Rosalind mustered up the strength to ask something which she strongly suspected would lead to avenues that she did not wish to travel down. "And the cause of his melancholy? Were you able to ascertain that?"
"Miss Ellis, there are only two reasons for a man to be dispirited -- and they are gambling and women. Since I have it on good terms that Alex has not lost much money via horses or cards, I must suppose it to be the latter."
"Indeed. Can you imagine who it would be? For I cannot. I merely wondered if he had met any women when he was visiting your father."
She was flustered, "Well ... that is ... I do not ... I cannot ... Perhaps Duchess Waterson? They are very intimate, I believe."
"What? Trudie? No, heaven forbid. Alex and Trudie are friends and nothing more, no matter how many times society links them."
"Then I have no ... no idea at all who this woman is who has ... who has ... affected Mr. Seymour in this way."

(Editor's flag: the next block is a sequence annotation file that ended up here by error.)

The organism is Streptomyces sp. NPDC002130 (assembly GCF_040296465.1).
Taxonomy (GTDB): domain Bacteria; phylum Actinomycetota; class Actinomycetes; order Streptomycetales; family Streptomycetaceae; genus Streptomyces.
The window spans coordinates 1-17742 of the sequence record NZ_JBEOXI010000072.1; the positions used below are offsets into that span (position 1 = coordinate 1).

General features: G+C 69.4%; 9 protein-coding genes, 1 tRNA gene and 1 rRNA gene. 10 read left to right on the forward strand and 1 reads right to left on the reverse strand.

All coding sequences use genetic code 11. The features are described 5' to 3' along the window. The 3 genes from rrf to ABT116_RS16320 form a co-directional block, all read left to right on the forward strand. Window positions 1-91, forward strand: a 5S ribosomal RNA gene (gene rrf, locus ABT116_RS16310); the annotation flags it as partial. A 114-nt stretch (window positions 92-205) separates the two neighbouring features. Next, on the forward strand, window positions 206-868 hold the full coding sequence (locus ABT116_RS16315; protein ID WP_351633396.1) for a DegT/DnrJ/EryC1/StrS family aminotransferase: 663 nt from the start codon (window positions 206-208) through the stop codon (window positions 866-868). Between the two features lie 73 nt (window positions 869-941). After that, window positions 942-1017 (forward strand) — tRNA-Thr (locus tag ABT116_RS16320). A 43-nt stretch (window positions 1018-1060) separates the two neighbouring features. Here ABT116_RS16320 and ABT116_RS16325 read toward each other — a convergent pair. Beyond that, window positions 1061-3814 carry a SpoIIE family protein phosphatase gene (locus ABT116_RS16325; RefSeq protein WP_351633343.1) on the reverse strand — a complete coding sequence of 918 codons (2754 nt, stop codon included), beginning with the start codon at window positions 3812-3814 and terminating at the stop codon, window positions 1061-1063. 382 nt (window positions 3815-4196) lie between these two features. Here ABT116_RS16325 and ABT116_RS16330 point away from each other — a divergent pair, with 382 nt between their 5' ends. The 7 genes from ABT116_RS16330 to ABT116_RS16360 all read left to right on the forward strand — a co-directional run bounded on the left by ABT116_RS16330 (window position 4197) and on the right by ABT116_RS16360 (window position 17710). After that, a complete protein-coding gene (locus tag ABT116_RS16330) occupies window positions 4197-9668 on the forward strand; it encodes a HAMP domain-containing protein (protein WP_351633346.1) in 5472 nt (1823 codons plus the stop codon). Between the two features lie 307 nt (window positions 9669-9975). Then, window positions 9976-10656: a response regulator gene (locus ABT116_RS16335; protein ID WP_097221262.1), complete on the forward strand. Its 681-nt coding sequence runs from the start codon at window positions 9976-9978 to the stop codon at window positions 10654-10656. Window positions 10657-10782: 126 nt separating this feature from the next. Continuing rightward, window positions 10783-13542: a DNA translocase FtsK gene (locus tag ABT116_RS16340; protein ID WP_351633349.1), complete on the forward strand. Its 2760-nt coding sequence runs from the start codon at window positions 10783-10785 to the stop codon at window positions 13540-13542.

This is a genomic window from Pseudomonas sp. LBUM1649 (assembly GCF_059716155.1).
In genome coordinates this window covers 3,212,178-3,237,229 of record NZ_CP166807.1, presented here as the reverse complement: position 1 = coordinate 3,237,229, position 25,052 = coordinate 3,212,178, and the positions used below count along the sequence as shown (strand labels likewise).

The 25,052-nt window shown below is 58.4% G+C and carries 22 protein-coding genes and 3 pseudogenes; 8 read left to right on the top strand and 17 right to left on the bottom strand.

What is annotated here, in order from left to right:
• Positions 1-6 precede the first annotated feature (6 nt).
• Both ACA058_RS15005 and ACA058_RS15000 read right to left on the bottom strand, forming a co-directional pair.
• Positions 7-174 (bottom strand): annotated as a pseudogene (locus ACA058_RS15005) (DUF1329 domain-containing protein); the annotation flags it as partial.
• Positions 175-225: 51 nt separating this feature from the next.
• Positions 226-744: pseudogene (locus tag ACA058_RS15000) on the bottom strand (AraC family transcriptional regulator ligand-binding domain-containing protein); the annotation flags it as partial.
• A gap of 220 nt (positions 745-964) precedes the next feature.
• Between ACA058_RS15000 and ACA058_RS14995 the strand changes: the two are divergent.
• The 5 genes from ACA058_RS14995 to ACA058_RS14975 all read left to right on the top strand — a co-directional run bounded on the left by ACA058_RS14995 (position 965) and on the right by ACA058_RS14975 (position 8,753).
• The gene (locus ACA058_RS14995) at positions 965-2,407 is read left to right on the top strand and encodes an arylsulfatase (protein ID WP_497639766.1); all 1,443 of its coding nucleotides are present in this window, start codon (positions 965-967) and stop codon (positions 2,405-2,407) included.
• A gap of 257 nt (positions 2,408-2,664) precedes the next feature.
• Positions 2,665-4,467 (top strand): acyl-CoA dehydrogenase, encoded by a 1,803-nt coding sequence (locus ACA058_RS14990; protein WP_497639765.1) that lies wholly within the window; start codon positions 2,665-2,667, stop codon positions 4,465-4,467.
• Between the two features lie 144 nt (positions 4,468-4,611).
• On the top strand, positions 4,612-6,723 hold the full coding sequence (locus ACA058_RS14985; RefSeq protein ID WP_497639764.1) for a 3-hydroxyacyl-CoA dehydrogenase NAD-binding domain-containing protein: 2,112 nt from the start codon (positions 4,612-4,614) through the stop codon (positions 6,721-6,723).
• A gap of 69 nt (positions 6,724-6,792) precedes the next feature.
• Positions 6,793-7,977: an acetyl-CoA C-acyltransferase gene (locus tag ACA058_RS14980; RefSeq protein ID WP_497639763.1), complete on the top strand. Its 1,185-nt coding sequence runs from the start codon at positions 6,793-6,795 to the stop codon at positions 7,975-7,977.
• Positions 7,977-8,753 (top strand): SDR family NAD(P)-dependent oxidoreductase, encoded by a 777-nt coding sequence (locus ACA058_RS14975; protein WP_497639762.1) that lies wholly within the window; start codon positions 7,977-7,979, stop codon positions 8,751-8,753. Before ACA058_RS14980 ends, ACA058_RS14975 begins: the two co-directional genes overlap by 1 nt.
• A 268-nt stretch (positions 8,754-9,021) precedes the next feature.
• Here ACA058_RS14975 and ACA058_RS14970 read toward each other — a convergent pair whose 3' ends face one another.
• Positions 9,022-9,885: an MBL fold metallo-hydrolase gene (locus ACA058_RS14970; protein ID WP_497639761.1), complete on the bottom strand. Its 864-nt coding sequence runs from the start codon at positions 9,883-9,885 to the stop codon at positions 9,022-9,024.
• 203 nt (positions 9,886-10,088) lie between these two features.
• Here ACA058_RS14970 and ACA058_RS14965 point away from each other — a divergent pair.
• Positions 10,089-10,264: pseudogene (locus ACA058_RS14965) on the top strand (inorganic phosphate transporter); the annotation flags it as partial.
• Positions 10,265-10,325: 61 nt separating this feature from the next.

"Are you sure?"
"I am certain that I have not seen him with any woman who you cannot have considered."
"What about yourself?" Rosalind halted, but George, who had hold of her arm, continued and so she was forced to quicken her pace to catch up with him.
"Me? And Mr. Seymour? But I am only eighteen, seventeen when I first saw him. No, no you must be in error."
"I must be, indeed. And so must Trudie," he paused, "And your father and mother. Perhaps even your cousins. Your father left London because of Alex, didn't he?"
"No! He left, he left because the steward was ill and-"
"And Alex discovered some gentleman-like blood in him to realise that the relationship between you and he should not continue."
"How do you-?"
"He talks." This time George stopped walking and turned to face Rosalind. "He misses you." Her heart softened towards Mr. Seymour, but was hardened when she remembered some of their last conversation.
"Well, he does not want to see me. He told me so - 'You must leave me at once, leave and do not seek me out again!'. Those are his exact words! It is his own fault that he ... that he suffers so."
"Don't cry, woman!"
"I am not crying!"
"Of course not. Your eyes are watering. How foolish of me!"
"I can now see why you are a friend of Mr. Seymour!"
"Why, thank you. The highest compliment I could be paid, I am sure." He waited until her eyes had stopped watering and then asked her, with the utmost sincerity. "Do you care for Alex?"
She did not pause to consider the matter. "Yes."
"Do you care for my brother?"
"Yes. He has been so kind...so very kind. And he is all that is amiable and good-tempered."